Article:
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The Hydrogen Sonata by Iain M. Banks

Published by Orbit on October 9, 2012 

The Gzilt are about to transition from the Real to the Sublime, where they will live a blissful existence in dimensions seven through eleven. In most instances, an entire civilization must enter the Sublime at the same time to retain individual identities, and this is what the Gzilt are preparing to do in 24 days. When a ship from the Zihdren-Remnanter attempts to deliver a message to the Gzilt -- a message that could undercut the very foundation of Gzilt society and possibly affect the civilization's readiness to join the Sublime -- a Gzilt ship blows it to bits. Ever watchful, the Culture dispatches Caconym, one of its Mind ships, to join an advisory group that is responding to the incident. Caconym is a logical choice since it shares its structure with another Mind that has actually been to, and returned from, the Sublime.

Other than various Minds, the central character in Iain Banks' latest Culture novel is a Gzilt named Vyr Cossant, who added two arms to her body so she could play The Hydrogen Sonata on the elevenstring. Because she once met an entity (sometimes humanoid, sometimes not) named Ngaroe QuRia who has lived for thousands of years, Cossant is recommissioned as a lieutenant commander and ordered to find QuRia. QuRia is thought to possess the information that the Zihdren-Remnanter were attempting to deliver to the Gzilt. Also making an attempt to find QuRia is his former lover, Scolliera Tefwe, whose consciousness has been stored on a Culture ship for the last four hundred years. As the Gzilt countdown to the Sublime continues, Cossant and Tefwe and a number of Culture Minds race to uncover the truth about the Gzilt before the civilization makes its collective journey, a task that is impeded by some Gzilt political/military folk who would prefer that the information remain buried.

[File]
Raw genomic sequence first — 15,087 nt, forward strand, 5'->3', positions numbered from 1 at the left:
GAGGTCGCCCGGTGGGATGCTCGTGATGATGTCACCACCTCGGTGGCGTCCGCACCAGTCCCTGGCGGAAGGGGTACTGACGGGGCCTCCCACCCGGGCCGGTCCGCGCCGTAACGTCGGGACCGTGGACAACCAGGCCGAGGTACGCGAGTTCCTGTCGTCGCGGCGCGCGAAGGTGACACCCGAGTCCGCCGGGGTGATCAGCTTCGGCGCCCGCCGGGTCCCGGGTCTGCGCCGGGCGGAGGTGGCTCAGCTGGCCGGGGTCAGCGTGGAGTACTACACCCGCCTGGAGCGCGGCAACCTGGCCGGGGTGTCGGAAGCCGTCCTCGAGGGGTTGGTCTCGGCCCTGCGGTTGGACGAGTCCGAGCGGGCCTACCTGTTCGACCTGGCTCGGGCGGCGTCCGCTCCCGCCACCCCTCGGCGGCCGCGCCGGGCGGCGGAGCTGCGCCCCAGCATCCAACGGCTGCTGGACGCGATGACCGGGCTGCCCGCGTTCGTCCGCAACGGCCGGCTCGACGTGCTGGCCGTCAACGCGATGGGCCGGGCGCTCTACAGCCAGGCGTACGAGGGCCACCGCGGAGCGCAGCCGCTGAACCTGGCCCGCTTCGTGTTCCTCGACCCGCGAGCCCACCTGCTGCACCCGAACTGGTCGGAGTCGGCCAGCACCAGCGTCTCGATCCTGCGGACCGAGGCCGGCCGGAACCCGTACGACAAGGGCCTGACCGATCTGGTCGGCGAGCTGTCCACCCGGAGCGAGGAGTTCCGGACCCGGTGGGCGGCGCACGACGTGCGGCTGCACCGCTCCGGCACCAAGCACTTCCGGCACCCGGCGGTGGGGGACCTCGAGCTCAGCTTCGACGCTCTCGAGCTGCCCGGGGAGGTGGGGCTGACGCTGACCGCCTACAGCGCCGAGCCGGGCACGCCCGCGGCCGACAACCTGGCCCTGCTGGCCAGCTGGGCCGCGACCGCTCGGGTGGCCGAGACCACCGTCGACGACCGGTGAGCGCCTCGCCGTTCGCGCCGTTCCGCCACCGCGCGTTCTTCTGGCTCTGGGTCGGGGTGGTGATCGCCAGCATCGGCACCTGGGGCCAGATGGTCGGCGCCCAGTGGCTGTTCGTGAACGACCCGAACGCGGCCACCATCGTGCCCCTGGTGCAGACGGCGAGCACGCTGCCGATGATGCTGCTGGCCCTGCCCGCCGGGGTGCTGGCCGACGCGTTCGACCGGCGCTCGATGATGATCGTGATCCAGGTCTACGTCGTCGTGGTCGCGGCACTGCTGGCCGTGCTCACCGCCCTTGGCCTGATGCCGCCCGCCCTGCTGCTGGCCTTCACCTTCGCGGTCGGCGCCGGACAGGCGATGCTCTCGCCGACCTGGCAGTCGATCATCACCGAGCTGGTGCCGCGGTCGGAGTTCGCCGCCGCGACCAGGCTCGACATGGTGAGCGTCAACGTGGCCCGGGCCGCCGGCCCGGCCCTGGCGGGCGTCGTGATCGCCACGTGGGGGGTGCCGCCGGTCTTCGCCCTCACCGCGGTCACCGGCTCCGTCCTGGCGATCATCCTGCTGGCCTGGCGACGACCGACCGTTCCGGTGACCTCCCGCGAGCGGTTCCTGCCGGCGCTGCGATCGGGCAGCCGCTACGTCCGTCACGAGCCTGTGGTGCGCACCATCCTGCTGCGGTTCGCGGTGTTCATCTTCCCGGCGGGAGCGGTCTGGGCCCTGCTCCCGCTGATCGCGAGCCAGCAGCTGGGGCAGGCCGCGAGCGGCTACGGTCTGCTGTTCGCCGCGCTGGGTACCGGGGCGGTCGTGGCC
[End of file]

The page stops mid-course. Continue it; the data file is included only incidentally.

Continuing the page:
There is, of course, quite a bit more going on: political scheming to determine which race will become the rightful heir to the worlds and possessions the Gzilt leave behind; political quarrels among the Culture Minds; military maneuverings leading to explosive confrontations between the Gzilt, the Culture, and others. All of this adds up to a fun, intelligent, fast-moving story.

If this abbreviated plot summary is confusing, you probably haven't read any of Banks' Culture novels and are therefore unfamiliar with the ancient, droll, sarcastic, pedantic, and sometimes mentally ill Artificial Intelligences known as the Minds.  Don't worry.  You can read The Hydrogen Sonata as a stand-alone novel and it will all make sense to you before too many chaters have gone by.

The best thing about The Hydrogen Sonata is that it is wildly imaginative without becoming too silly. From the descriptions of alien beings to the wonders offered by other planets, Banks creates a fully realized environment. He effectively conveys a sense of the age and vastness of the universe, plays with theories about other universes/dimensions that might exist, and peppers the story with a wonderful array of gadgetry. Not all of this is original, of course, but Banks often uses technology and theory in original ways.

I particularly like Banks' playfulness: the amusing names the Culture gives its ships; the banter between ships' Minds; the quirky personalities the Minds develop; the nettlesome nature of inter-species politics; a dirigible that hosts a five-year-long going-away party prior to the Sublime; an avatar whose head is made of alphabet soup; the fact that audiences other than academics and Culture Minds regard The Hydrogen Sonata (which may or may not be a musical representation of the periodic table) as unlistenable; the snarky pet Cossant wears around her neck; an android that mistakenly believes it's in a simulation as mayhem surrounds it; some truly bizarre sexual escapades ... and more.

The novel concludes with an intriguing moral equation. Members of the Culture learn that a shared belief critical to Gzilt civilization is false. Should the Culture reveal the truth on the ground that it is always best for the truth to be known? Or should the Culture keep quiet to protect the Gzilt from the social disruption that the truth might cause? An interesting quandary, but this isn't the kind of science fiction that lends itself to deep thought. It's meant to be fun and exciting, and it achieves that goal admirably.


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